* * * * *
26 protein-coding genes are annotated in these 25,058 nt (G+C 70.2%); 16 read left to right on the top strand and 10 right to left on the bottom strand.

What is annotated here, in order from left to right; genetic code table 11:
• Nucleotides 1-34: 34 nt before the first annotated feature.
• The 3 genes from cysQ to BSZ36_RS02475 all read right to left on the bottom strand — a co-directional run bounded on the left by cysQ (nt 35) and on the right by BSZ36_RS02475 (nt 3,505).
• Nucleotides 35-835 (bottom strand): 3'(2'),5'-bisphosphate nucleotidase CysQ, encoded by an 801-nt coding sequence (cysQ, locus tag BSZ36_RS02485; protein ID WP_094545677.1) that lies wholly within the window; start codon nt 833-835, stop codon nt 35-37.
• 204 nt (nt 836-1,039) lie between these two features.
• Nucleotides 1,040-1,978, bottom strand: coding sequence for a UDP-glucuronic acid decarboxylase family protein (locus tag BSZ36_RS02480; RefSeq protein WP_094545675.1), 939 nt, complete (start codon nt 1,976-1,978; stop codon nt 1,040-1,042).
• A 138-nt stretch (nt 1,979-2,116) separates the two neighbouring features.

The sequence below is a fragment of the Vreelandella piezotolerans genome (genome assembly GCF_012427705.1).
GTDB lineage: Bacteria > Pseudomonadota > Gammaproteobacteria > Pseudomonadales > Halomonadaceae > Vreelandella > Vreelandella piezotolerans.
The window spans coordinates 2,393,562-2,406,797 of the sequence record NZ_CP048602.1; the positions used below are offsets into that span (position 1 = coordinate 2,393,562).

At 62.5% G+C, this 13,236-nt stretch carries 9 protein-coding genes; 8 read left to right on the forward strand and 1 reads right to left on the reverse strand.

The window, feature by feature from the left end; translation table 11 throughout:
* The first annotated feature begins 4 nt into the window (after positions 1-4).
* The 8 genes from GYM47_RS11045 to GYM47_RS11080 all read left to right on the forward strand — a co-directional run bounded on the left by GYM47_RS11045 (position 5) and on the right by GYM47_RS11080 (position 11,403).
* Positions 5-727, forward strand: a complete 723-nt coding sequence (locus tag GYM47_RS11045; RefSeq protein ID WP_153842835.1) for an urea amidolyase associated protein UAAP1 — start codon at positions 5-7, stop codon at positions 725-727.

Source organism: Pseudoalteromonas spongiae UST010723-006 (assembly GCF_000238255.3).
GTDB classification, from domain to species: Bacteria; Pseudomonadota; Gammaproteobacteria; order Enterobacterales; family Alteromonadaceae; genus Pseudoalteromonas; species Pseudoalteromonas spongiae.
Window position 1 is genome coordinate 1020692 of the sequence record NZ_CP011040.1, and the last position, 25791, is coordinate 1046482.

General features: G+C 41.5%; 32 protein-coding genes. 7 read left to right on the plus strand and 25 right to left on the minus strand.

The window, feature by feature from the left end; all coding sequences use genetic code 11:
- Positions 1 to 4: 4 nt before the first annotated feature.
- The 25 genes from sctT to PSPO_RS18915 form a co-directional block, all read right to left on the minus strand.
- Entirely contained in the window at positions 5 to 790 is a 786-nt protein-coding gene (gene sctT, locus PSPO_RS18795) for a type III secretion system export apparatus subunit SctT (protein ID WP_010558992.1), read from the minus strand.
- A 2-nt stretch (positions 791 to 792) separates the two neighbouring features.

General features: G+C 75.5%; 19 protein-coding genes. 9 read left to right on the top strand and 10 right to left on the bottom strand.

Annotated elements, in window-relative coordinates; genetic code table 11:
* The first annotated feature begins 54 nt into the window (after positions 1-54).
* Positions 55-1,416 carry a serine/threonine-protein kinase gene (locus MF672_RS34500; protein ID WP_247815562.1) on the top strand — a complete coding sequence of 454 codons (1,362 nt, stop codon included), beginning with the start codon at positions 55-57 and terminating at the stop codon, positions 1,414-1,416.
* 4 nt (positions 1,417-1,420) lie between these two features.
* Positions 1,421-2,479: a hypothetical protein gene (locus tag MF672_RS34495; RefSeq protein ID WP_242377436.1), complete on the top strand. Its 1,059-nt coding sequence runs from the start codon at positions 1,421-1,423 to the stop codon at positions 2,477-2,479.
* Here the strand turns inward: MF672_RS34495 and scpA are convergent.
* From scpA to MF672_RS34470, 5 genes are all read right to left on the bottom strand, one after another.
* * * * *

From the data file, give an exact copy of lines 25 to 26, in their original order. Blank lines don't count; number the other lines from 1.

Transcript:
- A 2-nt stretch (positions 791 to 792) separates the two neighbouring features.

General features: G+C 75.5%; 19 protein-coding genes. 9 read left to right on the top strand and 10 right to left on the bottom strand.